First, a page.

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The islands, mountains, and icefields that create such a dramatic landscape in Southeast Alaska also make it an expensive and challenging place to do research. Surveys and field studies typically focus on a few species at a time in a relatively small area, so it is not surprising that our knowledge of so many of the species that live here remains so limited. There will simply never be enough biologists to answer all our questions or address all of our conservation needs! But although formal studies in this region may be few, local residents often possess considerable knowledge of and interest in the wildlife in their community.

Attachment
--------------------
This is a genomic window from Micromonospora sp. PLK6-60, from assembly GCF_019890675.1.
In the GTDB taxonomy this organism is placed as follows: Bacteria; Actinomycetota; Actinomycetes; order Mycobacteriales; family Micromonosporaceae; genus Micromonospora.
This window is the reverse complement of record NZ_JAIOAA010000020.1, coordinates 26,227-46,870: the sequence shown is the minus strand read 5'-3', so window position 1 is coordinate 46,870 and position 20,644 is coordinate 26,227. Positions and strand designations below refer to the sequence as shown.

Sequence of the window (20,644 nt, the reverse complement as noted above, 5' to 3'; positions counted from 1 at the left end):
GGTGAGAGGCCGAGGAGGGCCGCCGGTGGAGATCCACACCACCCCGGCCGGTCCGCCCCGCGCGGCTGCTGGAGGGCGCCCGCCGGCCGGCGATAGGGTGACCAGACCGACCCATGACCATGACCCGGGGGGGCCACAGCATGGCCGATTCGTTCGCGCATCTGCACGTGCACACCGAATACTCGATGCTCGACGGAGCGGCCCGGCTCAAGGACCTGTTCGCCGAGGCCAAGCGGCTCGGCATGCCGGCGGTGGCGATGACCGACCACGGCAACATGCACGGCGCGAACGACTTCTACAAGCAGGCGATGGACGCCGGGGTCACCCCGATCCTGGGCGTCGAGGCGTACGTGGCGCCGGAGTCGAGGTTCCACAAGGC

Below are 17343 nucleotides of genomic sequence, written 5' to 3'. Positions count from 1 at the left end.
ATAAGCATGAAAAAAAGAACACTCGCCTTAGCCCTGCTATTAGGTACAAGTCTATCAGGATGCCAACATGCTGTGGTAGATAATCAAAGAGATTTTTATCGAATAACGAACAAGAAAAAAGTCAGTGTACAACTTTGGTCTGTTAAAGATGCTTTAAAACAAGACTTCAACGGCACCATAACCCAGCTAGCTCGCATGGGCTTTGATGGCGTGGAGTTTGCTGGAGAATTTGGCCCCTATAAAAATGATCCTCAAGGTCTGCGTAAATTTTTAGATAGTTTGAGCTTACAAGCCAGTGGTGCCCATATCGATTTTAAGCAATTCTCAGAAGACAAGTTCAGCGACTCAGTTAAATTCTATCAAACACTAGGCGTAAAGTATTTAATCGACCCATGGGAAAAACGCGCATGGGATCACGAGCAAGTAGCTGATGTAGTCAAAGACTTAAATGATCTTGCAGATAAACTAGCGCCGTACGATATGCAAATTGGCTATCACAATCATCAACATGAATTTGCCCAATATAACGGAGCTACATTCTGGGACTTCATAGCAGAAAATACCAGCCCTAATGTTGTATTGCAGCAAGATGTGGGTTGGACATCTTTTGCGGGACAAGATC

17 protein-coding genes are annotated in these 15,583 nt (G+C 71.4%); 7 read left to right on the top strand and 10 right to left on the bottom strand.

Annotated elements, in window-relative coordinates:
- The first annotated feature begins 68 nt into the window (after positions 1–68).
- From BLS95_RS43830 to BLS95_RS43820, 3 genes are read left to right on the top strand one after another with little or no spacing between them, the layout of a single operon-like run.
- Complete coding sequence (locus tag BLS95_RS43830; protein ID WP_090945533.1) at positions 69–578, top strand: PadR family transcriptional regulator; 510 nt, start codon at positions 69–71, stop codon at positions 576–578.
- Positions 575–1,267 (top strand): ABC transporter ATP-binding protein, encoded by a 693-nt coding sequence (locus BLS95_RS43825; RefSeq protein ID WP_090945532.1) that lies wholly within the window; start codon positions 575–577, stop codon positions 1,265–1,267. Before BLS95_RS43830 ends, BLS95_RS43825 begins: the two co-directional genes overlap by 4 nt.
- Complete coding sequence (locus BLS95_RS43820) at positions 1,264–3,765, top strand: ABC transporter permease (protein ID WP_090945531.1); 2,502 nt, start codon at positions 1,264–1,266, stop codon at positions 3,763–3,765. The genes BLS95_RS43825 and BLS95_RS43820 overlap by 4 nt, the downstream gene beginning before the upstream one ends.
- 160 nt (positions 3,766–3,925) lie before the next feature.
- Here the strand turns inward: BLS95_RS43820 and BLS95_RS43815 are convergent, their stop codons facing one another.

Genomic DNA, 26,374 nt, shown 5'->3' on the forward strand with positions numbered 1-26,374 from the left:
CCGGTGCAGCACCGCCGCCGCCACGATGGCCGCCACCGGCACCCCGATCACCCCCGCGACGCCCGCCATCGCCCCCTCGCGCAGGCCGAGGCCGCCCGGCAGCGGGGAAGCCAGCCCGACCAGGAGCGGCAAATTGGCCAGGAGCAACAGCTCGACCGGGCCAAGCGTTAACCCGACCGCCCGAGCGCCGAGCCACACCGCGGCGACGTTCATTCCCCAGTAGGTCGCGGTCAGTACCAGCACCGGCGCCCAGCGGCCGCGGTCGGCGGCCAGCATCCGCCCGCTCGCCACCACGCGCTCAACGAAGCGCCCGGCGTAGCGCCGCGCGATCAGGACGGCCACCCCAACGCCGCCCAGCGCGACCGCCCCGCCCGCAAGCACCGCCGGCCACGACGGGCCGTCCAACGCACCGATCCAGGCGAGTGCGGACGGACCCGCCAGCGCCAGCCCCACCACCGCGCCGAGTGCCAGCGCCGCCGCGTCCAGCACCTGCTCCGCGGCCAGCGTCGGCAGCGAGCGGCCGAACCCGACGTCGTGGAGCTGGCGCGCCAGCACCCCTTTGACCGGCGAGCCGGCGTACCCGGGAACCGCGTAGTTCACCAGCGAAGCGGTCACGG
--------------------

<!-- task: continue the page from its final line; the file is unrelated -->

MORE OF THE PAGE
The goal of the Alaska Citizen Science Program is to connect scientists and citizens so they can work together to learn about and conserve the region's wildlife. Through training and education, we will provide you with the tools you need to participate in ongoing scientific studies. Currently, in Southeast Alaska we are studying bats! You can be as active and involved as you want, from simply reporting a bat sighting to conducting a formal acoustic monitoring survey for bats. Your contributions will directly benefit the work of the Threatened, Endangered, and Diversity Program by providing us with valuable information on local species that can be used to guide and inform research and conservation planning.